In light of potential safety, mobility, and environmental benefits, autonomous vehicles (AVs) are often hailed as socially and ethically desirable technology. Yet beyond this optimistic appraisal, self-driving AI is plagued with ethical concerns. On top of the accident scenario dilemmas like choosing between pedestrian and passenger lives which have received ample attention in the media, the technology is exploitable, encourages risk-taking behaviour, and is not sufficiently developed to account for blind spots and moral nuances.
The exploitability of data-reliant technology
As with other core businesses like retail and entertainment, the data commodification of AVs can be profitable for manufacturers. Thus, the dependency of self-driving technology on data results in a highly exploitable analytics device with promising potential for commercialization. In what could be described as “big transportation data”, AVs may flood the corporate ecosystem with information that could have unforeseeable consequences in commercial and social realms. Think of an invasive technology that is aware of your usual driving routes, destinations, and behavioural patterns. Transportation would become just another avenue through which corporations can influence how people consume and even how they behave.
Incentivising riskier driving
While most efforts in the development of AVs have been directed at creating more efficient algorithms for traffic safety, the response of human drivers to an AV environment has largely been overlooked. Namely, with increasing exposure to AVs on the road, human drivers could be less likely to exercise precaution due to the notion of greater safety. “Human drivers perceive AVs as intelligent agents with the ability to adapt to more aggressive and potentially dangerous human driving behaviour”, creating a moral hazard.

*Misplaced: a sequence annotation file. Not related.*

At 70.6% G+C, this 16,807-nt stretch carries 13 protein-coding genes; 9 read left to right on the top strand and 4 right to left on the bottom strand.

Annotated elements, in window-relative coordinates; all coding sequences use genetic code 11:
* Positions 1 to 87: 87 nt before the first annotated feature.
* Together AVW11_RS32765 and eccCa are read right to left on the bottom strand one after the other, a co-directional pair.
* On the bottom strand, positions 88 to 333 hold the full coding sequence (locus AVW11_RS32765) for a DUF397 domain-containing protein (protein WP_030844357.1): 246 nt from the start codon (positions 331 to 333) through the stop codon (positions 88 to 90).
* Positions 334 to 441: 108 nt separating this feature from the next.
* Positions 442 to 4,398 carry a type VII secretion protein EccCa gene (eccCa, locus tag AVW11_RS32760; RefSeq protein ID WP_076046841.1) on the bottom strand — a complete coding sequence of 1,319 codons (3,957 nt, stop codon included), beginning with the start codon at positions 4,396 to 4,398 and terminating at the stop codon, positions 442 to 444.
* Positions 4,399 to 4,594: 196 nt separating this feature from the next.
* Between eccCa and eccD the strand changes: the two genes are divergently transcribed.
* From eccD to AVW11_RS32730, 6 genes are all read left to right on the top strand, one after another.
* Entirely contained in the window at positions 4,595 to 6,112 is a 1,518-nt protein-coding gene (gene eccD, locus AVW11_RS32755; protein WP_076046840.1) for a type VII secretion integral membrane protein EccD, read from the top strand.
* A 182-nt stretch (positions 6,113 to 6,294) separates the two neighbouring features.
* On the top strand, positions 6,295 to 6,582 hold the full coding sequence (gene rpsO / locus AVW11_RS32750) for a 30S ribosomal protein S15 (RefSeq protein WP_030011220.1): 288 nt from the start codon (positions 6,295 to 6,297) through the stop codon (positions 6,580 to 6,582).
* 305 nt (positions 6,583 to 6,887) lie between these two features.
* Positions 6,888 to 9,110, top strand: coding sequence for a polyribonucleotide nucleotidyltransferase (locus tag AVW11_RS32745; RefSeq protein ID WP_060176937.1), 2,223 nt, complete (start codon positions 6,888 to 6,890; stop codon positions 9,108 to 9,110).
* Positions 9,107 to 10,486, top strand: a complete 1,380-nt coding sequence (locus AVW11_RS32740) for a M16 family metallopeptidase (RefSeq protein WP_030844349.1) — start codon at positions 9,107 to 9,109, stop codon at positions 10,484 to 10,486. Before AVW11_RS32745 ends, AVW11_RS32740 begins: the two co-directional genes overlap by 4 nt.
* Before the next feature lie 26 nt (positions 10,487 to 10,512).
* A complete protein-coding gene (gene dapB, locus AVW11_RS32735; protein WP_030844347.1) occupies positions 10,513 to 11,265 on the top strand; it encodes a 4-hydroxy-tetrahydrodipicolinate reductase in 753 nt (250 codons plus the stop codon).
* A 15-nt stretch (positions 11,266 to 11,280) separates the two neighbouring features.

The introduction of AVs in the transportation system also complicates ethical and legal considerations by adding more agents to the mix such as hardware and software manufacturers. Thus, to mitigate moral hazard and regulate traffic, lawmakers aim to capture the complex interactions amongst the players involved. Research teams have found that a game-theory-based liability policy would be effective at reducing driver complacency and managing AV manufacturers’ assessment of traffic safety in relation to production costs.
Another issue with AVs is when they learn from training data sets that do not match reality. The AI systems powering driverless cars are trained extensively with virtual simulations although sometimes an unexpected error in the real world should but does not alter the car’s behaviour , exposing a blind spot in the programming. At a large scale, these faults could have devastating effects and so their abundance and severity should be accounted for when considering whether or not the technology in its current state is suitable for the transportation system.
In order to minimize blind spots, MIT researchers have developed an approach where following simulation training, human drivers can provide error signals when the system’s actions are deemed unacceptable. The feedback from different drivers for similar events is then compiled and categorized as either acceptable or unacceptable and certain events can be labeled as blind spots accordingly.
exposure to AVs on
the road, human drivers
could be less likely
to exercise precaution
due to the notion
of greater safety ”
A lack of moral nuance
The simplistic approach currently being used to address the ethical considerations of AV is inadequately designed to account for circumstantial differences and moral nuances. Researchers propose using an Agent-Deed-Consequence (ADC) model as a framework for making moral judgements based on intent, action, and outcome. This approach would allow the AI to have similar flexibility and stability as human moral judgement. Moreover, intent is an important distinction since vehicle terror attacks are highly effective, difficult to prevent, and are becoming more common. As a result, vigorous testing with driving simulation studies and better protocols should be implemented to prevent the use of self-driving technology with malicious intent and better assess the morality of traffic scenarios involving AVs.
AVs add further dimensions to issues like data privacy and legal and moral questions in transportation. As a disruptive technology, this is natural and so it is more of a question of how to advance and streamline its integration. Ultimately, to more accurately engage with and understand the phenomenon of AV ethics, attention should not focus only on accident-type dilemmas, but rather on weighing the challenges relating to the design, capacity, limitations, and societal impacts of AVs.
Written by Miguel Larrucea Long